Gordon missed the final three games of the 2016 season due to hip and knee injuries. His addition to the Pro Bowl indicates he’s been fully cleared and was held out in late December because the Chargers had been eliminated from playoff contention.

Gordon ran for 997 yards and 10 touchdowns in his second season after being kept out of the end zone as a rookie. He averaged 3.9 yards per carry and also had two receiving touchdowns.

Cornerback Casey Hayward is the only other Chargers player headed to the Pro Bowl, which will be played Sunday Jan. 29.

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Browns finalize four-year deal for Jamie Collins

BALTIMORE, MD - NOVEMBER 10: Wide receiver Steve Smith #89 of the Baltimore Ravens is tackled by outside linebacker Jamie Collins #51 of the Cleveland Browns in the first quarter at M&T Bank Stadium on November 10, 2016 in Baltimore, Maryland. (Photo by Patrick Smith/Getty Images) Getty Images

The Browns announced on Monday that they have signed linebacker Jamie Collins to a new four-year contract.

A CBS Sports report last week said the sides were close on a four-year deal. NFL Network reported Monday that the deal is worth $50 million, $26 million guaranteed.

The Browns acquired Collins in a trade before the trade deadline last season. The Patriots traded him figuring they wouldn’t be able to meet his salary demands, and Collins started all eight games he played with the Browns. He had two sacks and a forced fumble in those eight games.

The Browns knew they were going to have pay a steep price to retain Collins, and they hope this new deal that makes him one of the highest-paid linebackers in football will be an important step in their rebuilding process.

“We are going to be aggressive about acquiring talent, and when we had the opportunity to trade for Jamie back in October, it was done with the intent of him becoming a long-term part of our defense,” Browns executive vice president of football operations Sashi Brown said in a team statement. “Jamie has shown throughout his NFL career that he is a very talented player with a rare skill set that allows him to impact games in a number of ways.”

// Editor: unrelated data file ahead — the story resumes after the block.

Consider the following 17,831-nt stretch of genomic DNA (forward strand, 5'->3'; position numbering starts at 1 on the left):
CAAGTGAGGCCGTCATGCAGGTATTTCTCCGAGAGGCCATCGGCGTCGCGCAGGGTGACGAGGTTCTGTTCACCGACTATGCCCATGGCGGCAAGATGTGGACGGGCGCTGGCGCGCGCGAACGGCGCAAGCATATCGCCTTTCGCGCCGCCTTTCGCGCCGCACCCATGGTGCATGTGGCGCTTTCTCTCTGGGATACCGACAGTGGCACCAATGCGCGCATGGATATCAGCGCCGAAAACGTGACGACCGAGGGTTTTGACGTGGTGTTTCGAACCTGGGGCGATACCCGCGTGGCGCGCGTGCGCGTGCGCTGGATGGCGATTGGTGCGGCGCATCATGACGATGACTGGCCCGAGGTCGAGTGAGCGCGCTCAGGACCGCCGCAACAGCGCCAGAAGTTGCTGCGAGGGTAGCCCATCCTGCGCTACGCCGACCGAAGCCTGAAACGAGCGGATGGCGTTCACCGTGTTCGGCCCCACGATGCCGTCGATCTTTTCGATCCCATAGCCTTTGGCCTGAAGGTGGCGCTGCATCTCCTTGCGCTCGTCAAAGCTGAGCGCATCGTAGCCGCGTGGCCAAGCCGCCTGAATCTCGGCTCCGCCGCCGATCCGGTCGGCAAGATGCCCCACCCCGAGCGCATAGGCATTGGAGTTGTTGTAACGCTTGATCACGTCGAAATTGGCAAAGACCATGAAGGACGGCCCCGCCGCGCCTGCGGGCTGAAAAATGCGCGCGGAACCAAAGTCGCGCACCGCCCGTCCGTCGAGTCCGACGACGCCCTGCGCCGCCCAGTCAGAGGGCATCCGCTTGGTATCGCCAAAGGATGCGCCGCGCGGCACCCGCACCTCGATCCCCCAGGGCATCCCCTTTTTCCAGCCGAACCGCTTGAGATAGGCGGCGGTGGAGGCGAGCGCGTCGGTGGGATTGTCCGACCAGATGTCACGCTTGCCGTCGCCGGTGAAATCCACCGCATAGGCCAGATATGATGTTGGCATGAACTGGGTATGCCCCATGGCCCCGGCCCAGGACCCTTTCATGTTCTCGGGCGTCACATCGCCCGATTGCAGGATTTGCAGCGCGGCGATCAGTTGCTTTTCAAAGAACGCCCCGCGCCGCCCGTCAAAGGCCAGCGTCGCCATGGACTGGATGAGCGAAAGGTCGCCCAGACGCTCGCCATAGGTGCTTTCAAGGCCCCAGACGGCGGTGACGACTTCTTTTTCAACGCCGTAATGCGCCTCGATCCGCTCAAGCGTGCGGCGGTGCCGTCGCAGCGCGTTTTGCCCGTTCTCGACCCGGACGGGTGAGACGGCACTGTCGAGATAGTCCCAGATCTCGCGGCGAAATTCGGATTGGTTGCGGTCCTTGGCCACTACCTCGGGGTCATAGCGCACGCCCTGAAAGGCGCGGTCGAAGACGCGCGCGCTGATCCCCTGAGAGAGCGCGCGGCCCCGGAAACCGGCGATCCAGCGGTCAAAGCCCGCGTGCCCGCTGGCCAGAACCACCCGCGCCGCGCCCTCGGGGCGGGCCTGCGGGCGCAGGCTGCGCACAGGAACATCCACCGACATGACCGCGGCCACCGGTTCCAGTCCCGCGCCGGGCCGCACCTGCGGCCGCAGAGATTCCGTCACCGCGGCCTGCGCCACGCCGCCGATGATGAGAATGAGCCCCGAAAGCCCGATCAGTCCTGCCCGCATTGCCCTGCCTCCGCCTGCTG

Had Collins hit the open market in March, he likely would have been one of the most coveted free agents at any position. A second-round pick in 2013, Collins had been a starter since his second year with the Patriots before the trade. He has 12.5 sacks and five interceptions over his four-year career.

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Drew Brees’ Pro Bowl snub is rectified

ATLANTA, GA - JANUARY 01: Drew Brees #9 of the New Orleans Saints runs out on the field prior to the game against the Atlanta Falcons at the Georgia Dome on January 1, 2017 in Atlanta, Georgia. (Photo by Maddie Meyer/Getty Images) Getty Images

Saints quarterback Drew Brees should have made it to the Pro Bowl as part of the original roster. He didn’t. He now has.

The team has announced that Brees will replace Falcons quarterback Matt Ryan in the Pro Bowl. Ryan has a date with a slightly bigger game in Houston one week later.

It will be the 10th trip to the Pro Bowl for Brees and his ninth with the Saints. He generated more than 5,200 passing yards in 2017, the fifth time in his career he has broken that barrier. (There have been only four other 5,000-yard seasons in league history.) Brees also set an NFL record with 471 completions.

Brees has been performing at a high level for so long that his talents often get taken for granted. In a league that doesn’t have nearly enough great quarterbacks, the quarterback who recently turned 38 definitely will be missed when he’s gone.

The other NFC Pro Bowl quarterbacks are Kirk Cousins (who has replaced Aaron Rodgers) and Dak Prescott.

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Pacman Jones to cop: “I hope you die . . . You’re gonna be out of a job”

ARLINGTON, TX - OCTOBER 09:  Adam Jones #24 of the Cincinnati Bengals at AT&T Stadium on October 9, 2016 in Arlington, Texas.  (Photo by Ronald Martinez/Getty Images) Getty Images

Bengals cornerback Adam “Pacman” Jones unleashed profane tirade on the Cincinnati police officer who arrested him on charges of obstructing official business, disorderly conduct, and assault three weeks ago.

Video from the officer’s car, obtained by TMZ, show Jones repeatedly calling the officer “a b–tch a– ni—-” and seeming to try to intimidate the officer.

“I hope you die tomorrow,” Jones said. “You’re gonna be out of a job tomorrow.”

The officer is not out of a job, but Jones might be soon. The arrest in and of itself was a strike against Jones, who has a significant history of off-field trouble. But when a player’s bad act is caught on video, it makes it much harder for a team to ignore.

There’s also the reality that Jones will turn 34 this year and has a $6.3 million base salary that the Bengals can clear off their books by cutting him. Although Jones started all 16 games in 2016, the Bengals may want to cut him purely for reasons related to age and the salary cap.

So regardless of how the legal case against Jones plays out, it wouldn’t be surprising if he has played his last game in Cincinnati. The Cincinnati Police Department probably wouldn’t mind that.

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Stephon Gilmore lands in Pro Bowl

ORCHARD PARK, NY - DECEMBER 11:   Stephon Gilmore #24 of the Buffalo Bills can't make an interception thrown by  Ben Roethlisberger #7 of the Pittsburgh Steelers during the first half at New Era Field on December 11, 2016 in Orchard Park, New York.  (Photo by Tom Szczerbowski/Getty Images) Getty Images